A disorder of consciousness, or impaired consciousness, is a state where consciousness has been affected by damage to the brain.
Consciousness requires both wakefulness and awareness.
Wakefulness is the ability to open your eyes and have basic reflexes such as coughing, swallowing and sucking.
Awareness is associated with more complex thought processes and is more difficult to assess. Currently, the assessment of awareness relies on physical responses being detected during an examination.
The main disorders of consciousness are:
- vegetative state
- minimally conscious state
A coma is when a person shows no signs of being awake and no signs of being aware. A person in a coma lies with their eyes closed and doesn't respond to their environment, voices or pain.
A coma usually lasts for less than two to four weeks, during which time a person may wake up or progress into a vegetative state or minimally conscious state.
Read more about comas.
A vegetative state is when a person is awake but is showing no signs of awareness.
A person in a vegetative state may open their eyes, wake up and fall asleep at regular intervals and have basic reflexes, such as blinking when they're startled by a loud noise, or withdrawing their hand when it's squeezed hard. They're also able to regulate their heartbeat and breathing without assistance.
However, a person in a vegetative state doesn't show any meaningful responses, such as following an object with their eyes or responding to voices. They also show no signs of experiencing emotions.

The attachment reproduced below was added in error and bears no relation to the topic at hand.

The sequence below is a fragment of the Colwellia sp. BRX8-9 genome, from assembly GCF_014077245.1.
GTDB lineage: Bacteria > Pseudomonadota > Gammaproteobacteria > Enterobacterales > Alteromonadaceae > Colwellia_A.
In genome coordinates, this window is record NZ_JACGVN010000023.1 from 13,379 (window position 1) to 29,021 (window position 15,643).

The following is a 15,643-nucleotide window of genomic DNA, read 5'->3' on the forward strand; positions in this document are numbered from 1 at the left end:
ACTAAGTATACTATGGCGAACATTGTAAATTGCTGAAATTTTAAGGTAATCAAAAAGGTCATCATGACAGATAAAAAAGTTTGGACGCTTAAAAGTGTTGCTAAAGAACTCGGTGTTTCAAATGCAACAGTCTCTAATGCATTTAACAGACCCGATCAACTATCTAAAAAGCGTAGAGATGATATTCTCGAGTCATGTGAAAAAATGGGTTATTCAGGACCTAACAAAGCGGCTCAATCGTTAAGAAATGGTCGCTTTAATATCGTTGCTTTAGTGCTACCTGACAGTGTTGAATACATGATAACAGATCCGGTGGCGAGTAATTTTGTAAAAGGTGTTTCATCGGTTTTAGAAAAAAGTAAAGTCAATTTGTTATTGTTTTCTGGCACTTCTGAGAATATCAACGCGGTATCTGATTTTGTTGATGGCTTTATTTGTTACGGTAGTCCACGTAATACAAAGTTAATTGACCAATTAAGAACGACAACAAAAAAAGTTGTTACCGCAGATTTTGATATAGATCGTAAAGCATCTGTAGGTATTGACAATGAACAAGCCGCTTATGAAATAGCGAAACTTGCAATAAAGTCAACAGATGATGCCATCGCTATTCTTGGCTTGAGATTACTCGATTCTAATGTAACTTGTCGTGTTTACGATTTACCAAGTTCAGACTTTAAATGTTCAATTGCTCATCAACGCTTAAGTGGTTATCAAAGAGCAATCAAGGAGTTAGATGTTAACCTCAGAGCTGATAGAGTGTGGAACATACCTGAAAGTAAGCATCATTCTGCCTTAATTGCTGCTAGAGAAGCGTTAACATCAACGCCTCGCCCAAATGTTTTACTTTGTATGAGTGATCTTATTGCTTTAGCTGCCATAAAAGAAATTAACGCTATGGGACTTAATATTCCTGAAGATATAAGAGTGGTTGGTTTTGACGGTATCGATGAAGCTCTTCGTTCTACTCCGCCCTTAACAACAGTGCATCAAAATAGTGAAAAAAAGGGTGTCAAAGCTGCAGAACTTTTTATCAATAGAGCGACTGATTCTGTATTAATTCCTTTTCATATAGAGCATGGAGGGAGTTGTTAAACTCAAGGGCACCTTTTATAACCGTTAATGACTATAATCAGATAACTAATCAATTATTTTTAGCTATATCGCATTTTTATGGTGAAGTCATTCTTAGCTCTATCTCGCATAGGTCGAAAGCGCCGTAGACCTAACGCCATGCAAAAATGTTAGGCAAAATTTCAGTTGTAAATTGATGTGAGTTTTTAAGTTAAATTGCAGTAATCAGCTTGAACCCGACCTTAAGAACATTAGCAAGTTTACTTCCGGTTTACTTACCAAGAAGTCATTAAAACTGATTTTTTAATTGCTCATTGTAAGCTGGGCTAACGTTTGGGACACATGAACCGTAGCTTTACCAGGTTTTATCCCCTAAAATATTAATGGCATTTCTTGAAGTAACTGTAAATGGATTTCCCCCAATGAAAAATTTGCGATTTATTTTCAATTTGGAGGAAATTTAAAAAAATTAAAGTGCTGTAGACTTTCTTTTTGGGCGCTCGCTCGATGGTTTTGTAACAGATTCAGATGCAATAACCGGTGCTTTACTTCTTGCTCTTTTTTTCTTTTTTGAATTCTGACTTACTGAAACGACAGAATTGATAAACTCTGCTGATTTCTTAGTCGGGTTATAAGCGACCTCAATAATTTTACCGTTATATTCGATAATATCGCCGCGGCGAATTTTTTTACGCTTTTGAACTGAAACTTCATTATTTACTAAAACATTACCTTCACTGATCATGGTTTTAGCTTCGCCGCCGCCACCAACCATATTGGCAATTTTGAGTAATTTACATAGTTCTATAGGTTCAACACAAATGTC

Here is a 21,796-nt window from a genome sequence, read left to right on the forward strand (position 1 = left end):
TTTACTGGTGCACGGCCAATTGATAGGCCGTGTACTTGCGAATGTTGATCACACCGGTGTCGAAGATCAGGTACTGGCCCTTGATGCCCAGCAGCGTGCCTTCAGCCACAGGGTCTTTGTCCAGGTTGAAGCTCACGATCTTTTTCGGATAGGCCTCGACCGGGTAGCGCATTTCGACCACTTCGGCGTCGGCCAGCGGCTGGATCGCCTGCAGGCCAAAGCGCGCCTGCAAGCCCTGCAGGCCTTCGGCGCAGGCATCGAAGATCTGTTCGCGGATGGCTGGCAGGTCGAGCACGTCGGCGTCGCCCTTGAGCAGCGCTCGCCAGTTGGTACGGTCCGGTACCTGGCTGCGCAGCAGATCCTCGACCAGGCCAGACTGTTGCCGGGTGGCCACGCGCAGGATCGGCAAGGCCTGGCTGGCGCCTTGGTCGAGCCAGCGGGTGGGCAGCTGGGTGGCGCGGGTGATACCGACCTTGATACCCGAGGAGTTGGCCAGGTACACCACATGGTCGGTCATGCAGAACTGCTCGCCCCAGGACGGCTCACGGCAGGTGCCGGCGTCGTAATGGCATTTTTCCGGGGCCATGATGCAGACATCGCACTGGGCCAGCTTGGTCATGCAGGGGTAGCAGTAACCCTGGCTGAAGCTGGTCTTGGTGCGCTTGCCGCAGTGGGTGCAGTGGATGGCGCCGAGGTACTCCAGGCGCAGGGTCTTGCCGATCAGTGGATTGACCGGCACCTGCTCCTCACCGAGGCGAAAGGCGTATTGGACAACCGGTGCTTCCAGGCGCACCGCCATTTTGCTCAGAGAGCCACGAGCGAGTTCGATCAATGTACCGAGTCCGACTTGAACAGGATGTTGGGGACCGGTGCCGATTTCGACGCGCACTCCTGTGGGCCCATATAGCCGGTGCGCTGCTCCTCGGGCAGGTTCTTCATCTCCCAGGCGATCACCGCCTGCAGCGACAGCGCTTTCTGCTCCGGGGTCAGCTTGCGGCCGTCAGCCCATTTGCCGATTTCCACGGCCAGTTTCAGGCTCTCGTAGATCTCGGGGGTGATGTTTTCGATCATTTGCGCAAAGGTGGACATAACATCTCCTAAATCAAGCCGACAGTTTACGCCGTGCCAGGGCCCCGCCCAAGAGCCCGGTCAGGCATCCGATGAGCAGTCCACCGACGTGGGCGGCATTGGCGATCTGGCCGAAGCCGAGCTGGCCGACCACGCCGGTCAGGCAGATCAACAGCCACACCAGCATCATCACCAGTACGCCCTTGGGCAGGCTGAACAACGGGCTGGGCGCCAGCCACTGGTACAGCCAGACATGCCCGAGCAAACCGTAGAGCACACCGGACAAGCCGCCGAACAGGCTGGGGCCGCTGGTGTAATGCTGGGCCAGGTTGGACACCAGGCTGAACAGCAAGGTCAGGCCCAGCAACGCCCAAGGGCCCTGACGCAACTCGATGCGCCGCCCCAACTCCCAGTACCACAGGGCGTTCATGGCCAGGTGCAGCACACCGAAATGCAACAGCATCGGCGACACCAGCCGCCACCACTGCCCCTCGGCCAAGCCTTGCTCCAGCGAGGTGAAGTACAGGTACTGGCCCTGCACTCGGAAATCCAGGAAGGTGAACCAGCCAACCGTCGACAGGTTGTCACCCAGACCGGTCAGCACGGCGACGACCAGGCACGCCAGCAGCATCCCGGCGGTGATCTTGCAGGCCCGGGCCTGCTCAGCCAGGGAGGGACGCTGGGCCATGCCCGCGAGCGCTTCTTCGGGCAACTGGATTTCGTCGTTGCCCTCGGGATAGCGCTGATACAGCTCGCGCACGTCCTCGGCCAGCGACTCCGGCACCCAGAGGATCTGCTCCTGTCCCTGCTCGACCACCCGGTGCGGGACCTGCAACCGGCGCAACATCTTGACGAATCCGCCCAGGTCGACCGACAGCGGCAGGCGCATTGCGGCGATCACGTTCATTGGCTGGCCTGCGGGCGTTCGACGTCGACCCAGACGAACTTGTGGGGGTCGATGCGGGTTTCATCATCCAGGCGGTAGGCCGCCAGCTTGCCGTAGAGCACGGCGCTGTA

If a person is in a vegetative state for a long time, it may be considered to be:
- a continuing vegetative state – when it's been longer than four weeks
- a permanent vegetative state – when it's been more than six months if caused by a non-traumatic brain injury, or more than 12 months if caused by a traumatic brain injury
If a person is diagnosed as being in a permanent vegetative state, recovery is extremely unlikely but not impossible.
Minimally conscious state
A person who shows clear but minimal or inconsistent awareness is classified as being in a minimally conscious state. They may have periods where they can communicate or respond to commands, such as moving a finger when asked.
A person may enter a minimally conscious state after being in a coma or vegetative state. In some cases a minimally conscious state is a stage on the route to recovery, but in others it's permanent.
As with vegetative state, a continuing minimally conscious state means it has lasted longer than four weeks. However, it's more difficult to diagnose a permanent minimally conscious state because it depends on things such as:
- the type of brain injury
- how severe the injury is
- how responsive the person is
In most cases, a minimally conscious state isn't usually considered to be permanent until it's lasted several years.
Why they happen
Disorders of consciousness can occur if the parts of the brain involved with consciousness are damaged. These types of brain injury can be divided into:
- traumatic brain injury – the result of a severe head injury, such as an injury sustained during a car accident or a fall from a great height
- non-traumatic brain injury – where the injury to the brain is caused by a health condition, such as a stroke
- progressive brain damage – where the brain is gradually damaged over time; for example, because of Alzheimer's disease
Read more about the causes of disorders of consciousness.
Making a diagnosis